Victoria’s Education Minister says high school students are receiving sub-standard education about the Holocaust, as the Government makes learning about the atrocities of World War II compulsory for years 9 and 10 students.
- James Merlino says Holocaust education can help combat rising anti-Semitism
- The Government will work with the Victorian Jewish community to develop new teaching resources
- A parliamentary inquiry into Victoria’s anti-vilification laws could see Nazi memorabilia and flags banned
James Merlino said all government secondary schools would be made to teach students about the Holocaust, in which Nazi Germany killed more than 6 million Jews and members of other persecuted groups.
The Holocaust is in the current Victorian curriculum but is not taught in all schools, and Mr Merlino said it was often not taught as well as it could be.
He said he hoped more education about the Holocaust would help address racism and prejudice.
“Anti-Semitism is on the rise right around the globe, and sadly we’re not immune from it in our own Victorian community,” Mr Merlino told the ABC.
“Most kids today wouldn’t be able to explain what the Holocaust was, and I think it’s vital that each generation understands the horror of the Holocaust to ensure it doesn’t happen again.”
This week, ASIO director-general Mike Burgess said neo-Nazis were emerging as one of Australia’s most challenging security threats .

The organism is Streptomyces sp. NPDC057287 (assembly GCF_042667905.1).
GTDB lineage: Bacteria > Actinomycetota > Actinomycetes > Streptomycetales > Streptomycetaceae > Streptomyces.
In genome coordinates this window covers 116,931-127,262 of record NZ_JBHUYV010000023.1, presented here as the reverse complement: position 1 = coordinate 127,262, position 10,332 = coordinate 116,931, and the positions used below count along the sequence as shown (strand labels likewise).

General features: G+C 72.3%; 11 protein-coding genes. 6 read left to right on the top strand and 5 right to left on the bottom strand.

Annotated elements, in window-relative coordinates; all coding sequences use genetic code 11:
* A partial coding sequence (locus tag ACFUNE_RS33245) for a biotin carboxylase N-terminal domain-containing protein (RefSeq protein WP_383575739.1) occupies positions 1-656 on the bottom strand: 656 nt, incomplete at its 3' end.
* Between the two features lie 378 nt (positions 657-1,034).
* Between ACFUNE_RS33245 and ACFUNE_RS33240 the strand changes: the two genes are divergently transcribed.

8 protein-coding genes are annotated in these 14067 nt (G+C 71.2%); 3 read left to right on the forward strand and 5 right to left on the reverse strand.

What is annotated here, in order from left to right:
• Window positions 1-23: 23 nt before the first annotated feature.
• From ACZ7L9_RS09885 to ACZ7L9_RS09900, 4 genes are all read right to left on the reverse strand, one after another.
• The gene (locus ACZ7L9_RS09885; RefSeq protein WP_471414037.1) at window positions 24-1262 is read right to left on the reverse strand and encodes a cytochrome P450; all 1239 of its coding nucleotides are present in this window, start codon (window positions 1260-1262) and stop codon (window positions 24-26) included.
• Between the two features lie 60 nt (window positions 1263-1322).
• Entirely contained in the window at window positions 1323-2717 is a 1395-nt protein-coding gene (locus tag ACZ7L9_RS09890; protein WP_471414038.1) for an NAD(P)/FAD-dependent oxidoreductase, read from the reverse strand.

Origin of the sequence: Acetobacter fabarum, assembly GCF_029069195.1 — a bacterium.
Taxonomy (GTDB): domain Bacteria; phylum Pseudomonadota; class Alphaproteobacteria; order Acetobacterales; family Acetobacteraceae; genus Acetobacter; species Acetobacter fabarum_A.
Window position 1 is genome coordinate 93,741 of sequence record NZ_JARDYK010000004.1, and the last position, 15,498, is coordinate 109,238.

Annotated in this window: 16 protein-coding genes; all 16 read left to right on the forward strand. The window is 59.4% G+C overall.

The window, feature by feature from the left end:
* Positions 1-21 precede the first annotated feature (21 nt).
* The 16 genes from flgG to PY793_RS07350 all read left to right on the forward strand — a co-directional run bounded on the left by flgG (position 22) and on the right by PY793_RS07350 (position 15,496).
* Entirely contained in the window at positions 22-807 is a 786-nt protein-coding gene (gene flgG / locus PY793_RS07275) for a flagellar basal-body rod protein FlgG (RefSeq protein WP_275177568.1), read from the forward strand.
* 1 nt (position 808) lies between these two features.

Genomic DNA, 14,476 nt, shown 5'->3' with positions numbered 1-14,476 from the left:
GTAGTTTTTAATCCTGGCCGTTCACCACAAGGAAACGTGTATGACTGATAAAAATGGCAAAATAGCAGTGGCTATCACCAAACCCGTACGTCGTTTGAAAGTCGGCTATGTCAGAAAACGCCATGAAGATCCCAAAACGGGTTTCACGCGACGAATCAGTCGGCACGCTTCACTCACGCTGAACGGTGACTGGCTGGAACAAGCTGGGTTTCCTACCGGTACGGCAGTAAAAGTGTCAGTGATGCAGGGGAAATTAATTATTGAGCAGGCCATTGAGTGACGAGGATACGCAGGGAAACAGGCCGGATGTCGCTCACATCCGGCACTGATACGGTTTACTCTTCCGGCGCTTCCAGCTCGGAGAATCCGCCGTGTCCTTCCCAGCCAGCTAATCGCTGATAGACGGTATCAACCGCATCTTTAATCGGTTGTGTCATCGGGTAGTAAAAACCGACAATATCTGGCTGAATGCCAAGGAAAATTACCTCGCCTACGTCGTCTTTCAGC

The nation’s top intelligence chief said “small cells” of right-wing extremists were regularly gathering to salute Nazi flags, inspect weapons and disperse their “hateful ideology”, and warned right-wing extremism had come into “sharp, terrible focus” since the Christchurch massacre.
Mr Merlino said he was particularly concerned about casual racism among young people.
“It’s on the sporting field, it’s in the playground. We need to tackle this head on.
“If you want to change society you do it in our schools.”
Lessons from the Holocaust ‘frighteningly relevant today’
The Government will work with the Victorian Jewish community and the Gandel Philanthropy fund to develop new teaching resources based on adaptations of existing resources from Israel’s Yad Vashem memorial and lesson plans produced by the World Holocaust Memorial Centre in Jerusalem.
Not-for-profit organisation Courage to Care, which uses the Holocaust to teach students about bystander behaviour, will receive government funding to establish an ethnic or religious vilification hotline for schools, students and parents.
The organisation will also establish a new student advisory group to look at what can be done to make schools more inclusive.
Jewish Holocaust Centre director Jayne Josem said lessons from the Holocaust were “frighteningly relevant today”.
“Which is why this announcement is so significant,” she said.
Ms Josem said the sight of a Nazi flag flying over a home in north-west Victoria last month was extremely distressing for survivors of the Holocaust living in Australia.
“You can’t imagine what that must feel like to them,” she said.
“Learning more about the Holocaust and equipping teachers to face this challenging subject gets students to reflect on the world they live in today.”
Mr Merlino said he was glad a parliamentary inquiry was underway into Victoria’s anti-vilification laws.
The inquiry was announced after Reason Party MP Fiona Patten proposed amendments to extend the Racial and Religious Tolerance Act, and could lead to Nazi memorabilia and flags being banned in Victoria.